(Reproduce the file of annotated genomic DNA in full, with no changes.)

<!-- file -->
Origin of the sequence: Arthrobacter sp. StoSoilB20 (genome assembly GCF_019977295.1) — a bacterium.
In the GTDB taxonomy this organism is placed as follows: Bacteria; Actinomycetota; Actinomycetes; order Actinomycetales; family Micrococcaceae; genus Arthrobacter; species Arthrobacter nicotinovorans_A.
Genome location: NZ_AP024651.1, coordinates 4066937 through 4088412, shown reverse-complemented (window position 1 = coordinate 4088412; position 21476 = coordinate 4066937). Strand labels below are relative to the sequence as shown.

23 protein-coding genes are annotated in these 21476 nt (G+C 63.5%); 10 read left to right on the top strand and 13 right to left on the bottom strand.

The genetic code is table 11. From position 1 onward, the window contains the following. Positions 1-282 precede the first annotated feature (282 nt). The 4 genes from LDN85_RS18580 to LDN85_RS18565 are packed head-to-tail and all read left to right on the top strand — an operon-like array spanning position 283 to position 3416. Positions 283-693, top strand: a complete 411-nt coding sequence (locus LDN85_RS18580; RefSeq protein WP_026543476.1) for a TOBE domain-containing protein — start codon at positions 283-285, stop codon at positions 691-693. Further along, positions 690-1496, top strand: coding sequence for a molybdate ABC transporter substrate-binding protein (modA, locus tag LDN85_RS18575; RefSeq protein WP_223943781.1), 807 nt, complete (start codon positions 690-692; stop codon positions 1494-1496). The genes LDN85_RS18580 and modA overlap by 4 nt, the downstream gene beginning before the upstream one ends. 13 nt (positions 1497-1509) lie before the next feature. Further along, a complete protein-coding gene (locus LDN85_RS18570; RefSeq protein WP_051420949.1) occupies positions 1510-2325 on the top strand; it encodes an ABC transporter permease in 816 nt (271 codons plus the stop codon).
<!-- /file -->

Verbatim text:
Origin of the sequence: Arthrobacter sp. StoSoilB20 (genome assembly GCF_019977295.1) — a bacterium.
In the GTDB taxonomy this organism is placed as follows: Bacteria; Actinomycetota; Actinomycetes; order Actinomycetales; family Micrococcaceae; genus Arthrobacter; species Arthrobacter nicotinovorans_A.
Genome location: NZ_AP024651.1, coordinates 4066937 through 4088412, shown reverse-complemented (window position 1 = coordinate 4088412; position 21476 = coordinate 4066937). Strand labels below are relative to the sequence as shown.

23 protein-coding genes are annotated in these 21476 nt (G+C 63.5%); 10 read left to right on the top strand and 13 right to left on the bottom strand.

The genetic code is table 11. From position 1 onward, the window contains the following. Positions 1-282 precede the first annotated feature (282 nt). The 4 genes from LDN85_RS18580 to LDN85_RS18565 are packed head-to-tail and all read left to right on the top strand — an operon-like array spanning position 283 to position 3416. Positions 283-693, top strand: a complete 411-nt coding sequence (locus LDN85_RS18580; RefSeq protein WP_026543476.1) for a TOBE domain-containing protein — start codon at positions 283-285, stop codon at positions 691-693. Further along, positions 690-1496, top strand: coding sequence for a molybdate ABC transporter substrate-binding protein (modA, locus tag LDN85_RS18575; RefSeq protein WP_223943781.1), 807 nt, complete (start codon positions 690-692; stop codon positions 1494-1496). The genes LDN85_RS18580 and modA overlap by 4 nt, the downstream gene beginning before the upstream one ends. 13 nt (positions 1497-1509) lie before the next feature. Further along, a complete protein-coding gene (locus LDN85_RS18570; RefSeq protein WP_051420949.1) occupies positions 1510-2325 on the top strand; it encodes an ABC transporter permease in 816 nt (271 codons plus the stop codon).